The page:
Recently I have been playing Final Fantasy XIII: Lightning Returns, which is the third entry in the Final Fantasy XIII trilogy. I would like to go over an instance where the designers of Final Fantasy XIII: Lightning Returns were successful at using some simple pieces to create a powerful experience. The game is broken up into 4 primary regions, and within one region, The Wildlands, which is basically giant plains, you hear a voice coming from nowhere which details the legend of the “Angel of Valhalla”, which you find out is a local folk legend which is said to be a white chocobo, or large bird.
In the village of Canopus Farms, you find a man that heard the same voice that Lightning had. He feels as if you might be the one chosen to ride this mighty bird, so he informs you that the bird has been spotted trying to battle its only known predator: the chocobo eater. Upon hunting down the chocobo eater in its natural habitat, you find it about to deal the finishing blows to the lovely Angel of Valhalla itself and you step in to save the bird. Upon defeating the chocobo eater, the Angel of Valhalla is taken to the nearby village.
From this early point the developers have invested you in the bird by making him both rare and elusive– something to covet after– as well as vulnerable and needing of your care and attention. They also tell you that you are the chosen one and make it to where it is you destiny to find this bird. Finally, they have the chocobo stare into your eyes after saving him, as if he was trying to tell you something; Lightning feels as if she knows the bird.
When you get back to Canopus Farms you are informed that no one can get the bird to eat, and that soon it will die. Naturally, the bird will only take help from you, so you must ascertain food from the village’s residents and nurse him to health. This requires the player to invest in the bird. Following human psychology, this means that once someone has started to spend time on something they are more likely to return because they have already devoted time and effort to that activity. After eating everything in the village, the bird is finally healthy enough to walk, but alas he is not up to full function. It is at this point that things get good.
The chocobo will not only now allow you to ride him in the open world– allowing you to travel faster– but he will also join you as a companion in battle. Instantly he brings huge value to you by allowing you to explore a vast environment much faster and by assisting you in combat, especially by providing buffs, which are exceptionally hard to come by in this game. However, he is not back to full health quite yet, as such he can not contribute his full strength in combat, nor can he glide after jumping quite yet. In order to unlock his full potential you will need to search the rest of the region for more items that will help him grow.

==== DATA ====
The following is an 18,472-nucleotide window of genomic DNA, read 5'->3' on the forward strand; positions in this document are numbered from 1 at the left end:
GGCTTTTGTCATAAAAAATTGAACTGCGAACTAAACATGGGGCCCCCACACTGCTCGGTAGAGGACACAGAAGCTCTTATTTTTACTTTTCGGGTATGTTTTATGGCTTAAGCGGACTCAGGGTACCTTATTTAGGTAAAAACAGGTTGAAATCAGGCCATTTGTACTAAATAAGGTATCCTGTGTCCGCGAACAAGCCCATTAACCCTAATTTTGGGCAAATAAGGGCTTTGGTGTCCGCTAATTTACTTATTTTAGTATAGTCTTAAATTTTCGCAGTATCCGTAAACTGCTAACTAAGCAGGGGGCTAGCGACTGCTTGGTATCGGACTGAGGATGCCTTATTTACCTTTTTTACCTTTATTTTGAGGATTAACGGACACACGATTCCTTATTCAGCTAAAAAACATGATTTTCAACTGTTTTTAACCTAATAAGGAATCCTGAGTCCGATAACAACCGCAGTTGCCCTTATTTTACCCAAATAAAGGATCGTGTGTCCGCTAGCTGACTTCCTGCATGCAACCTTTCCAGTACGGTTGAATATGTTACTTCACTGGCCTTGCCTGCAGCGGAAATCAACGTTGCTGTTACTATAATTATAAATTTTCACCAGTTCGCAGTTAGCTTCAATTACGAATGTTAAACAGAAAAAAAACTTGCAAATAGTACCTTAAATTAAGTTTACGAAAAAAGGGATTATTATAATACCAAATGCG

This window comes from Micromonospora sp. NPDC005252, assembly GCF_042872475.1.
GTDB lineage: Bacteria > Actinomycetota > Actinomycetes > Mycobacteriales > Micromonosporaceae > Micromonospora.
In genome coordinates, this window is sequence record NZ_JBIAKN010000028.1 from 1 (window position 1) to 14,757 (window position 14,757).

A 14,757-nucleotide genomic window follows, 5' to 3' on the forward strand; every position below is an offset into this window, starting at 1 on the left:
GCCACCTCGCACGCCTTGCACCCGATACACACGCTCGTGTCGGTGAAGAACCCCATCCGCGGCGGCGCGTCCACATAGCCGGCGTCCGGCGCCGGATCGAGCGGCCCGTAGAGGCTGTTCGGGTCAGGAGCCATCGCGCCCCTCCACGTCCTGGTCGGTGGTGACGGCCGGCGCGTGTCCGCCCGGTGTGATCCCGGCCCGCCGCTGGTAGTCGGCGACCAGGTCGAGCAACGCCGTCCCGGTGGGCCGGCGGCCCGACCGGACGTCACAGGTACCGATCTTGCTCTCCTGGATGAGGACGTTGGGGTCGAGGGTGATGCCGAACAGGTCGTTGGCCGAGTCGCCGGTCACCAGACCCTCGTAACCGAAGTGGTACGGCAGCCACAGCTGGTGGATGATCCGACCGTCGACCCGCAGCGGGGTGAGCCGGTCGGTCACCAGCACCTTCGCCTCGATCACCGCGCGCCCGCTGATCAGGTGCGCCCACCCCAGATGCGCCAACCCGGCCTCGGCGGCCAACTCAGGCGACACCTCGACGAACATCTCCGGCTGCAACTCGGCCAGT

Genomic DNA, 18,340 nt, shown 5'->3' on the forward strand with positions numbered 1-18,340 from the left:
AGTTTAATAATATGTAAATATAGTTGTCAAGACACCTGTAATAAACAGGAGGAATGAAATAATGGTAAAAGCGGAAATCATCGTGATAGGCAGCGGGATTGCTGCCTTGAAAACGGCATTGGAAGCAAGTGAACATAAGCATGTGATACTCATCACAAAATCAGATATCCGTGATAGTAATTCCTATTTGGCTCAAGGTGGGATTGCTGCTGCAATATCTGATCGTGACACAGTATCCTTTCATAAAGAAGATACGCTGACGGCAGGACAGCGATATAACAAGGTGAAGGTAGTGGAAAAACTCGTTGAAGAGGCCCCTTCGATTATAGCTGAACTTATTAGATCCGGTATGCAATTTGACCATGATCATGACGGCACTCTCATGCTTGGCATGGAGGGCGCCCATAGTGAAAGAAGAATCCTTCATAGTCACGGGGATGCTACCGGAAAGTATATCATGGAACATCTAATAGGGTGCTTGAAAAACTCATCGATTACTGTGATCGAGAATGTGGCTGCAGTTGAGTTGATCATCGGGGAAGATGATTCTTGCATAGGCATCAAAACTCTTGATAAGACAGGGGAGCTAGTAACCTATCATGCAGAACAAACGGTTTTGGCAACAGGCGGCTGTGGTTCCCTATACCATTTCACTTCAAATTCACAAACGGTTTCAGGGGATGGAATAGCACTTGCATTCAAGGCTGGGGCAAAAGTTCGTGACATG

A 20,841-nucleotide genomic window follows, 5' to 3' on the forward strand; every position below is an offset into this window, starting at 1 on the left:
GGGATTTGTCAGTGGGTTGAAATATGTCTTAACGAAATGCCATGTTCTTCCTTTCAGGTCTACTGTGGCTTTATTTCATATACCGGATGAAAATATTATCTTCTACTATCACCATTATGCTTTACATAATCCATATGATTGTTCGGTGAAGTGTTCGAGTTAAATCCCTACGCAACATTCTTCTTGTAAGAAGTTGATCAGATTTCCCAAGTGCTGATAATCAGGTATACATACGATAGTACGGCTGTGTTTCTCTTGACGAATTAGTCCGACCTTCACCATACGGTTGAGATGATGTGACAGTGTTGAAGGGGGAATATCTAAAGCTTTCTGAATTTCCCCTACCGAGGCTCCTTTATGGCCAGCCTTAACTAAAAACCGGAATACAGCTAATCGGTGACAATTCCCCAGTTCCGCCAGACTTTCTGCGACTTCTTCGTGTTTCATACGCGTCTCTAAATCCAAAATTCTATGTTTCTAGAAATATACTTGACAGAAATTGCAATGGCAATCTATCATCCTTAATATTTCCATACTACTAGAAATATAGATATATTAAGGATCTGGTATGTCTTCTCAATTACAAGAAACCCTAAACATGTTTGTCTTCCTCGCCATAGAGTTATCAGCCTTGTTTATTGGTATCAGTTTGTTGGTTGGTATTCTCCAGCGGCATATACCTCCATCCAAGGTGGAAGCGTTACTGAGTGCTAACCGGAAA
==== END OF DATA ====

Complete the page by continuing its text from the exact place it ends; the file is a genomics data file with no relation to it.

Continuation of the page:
Even though my back was up against the in-game clock and I did not know that the chocobo’s ability to glide was needed in order to progress, I still worked hard to unlock it, because I was so enthralled with my new companion and excited to use him in order to explore previously inaccessible areas. This meant I traveled far and wide to find goat’s milk, gysahl greens (chocobo’s favorite food), and complete quests that might help out my compatriot. While these items were intangible resources, they carried real value to me because they made sense in the context of the game. They were food and medicines for the chocobo and they helped heal him as such. While many items in the game were relatively meaningless, there was huge endogenous value associated with these items because of their correlation to my chocobo.
The addition of the chocobo mechanic was relatively small in scale compared to some games. There was no complex upgrade tree; you merely needed to gather x number of items for him to regain his full strength. On top of that, it would have been a lot easier for them to add in the ability to hire just any old chocobo to ride around, as they had in the two former games. However, they instead built an entire region around this simple mechanic, invested the player in the chocobo through interactions, and made an enormously valuable companion even more valuable by showing you the before and after of traveling with and without him. Over the course of several hours I cared more for my chocobo– which I named Cerebius– than I did for Hope, one of the main characters throughout the FFXIII trilogy who acts as the player’s guide within this game.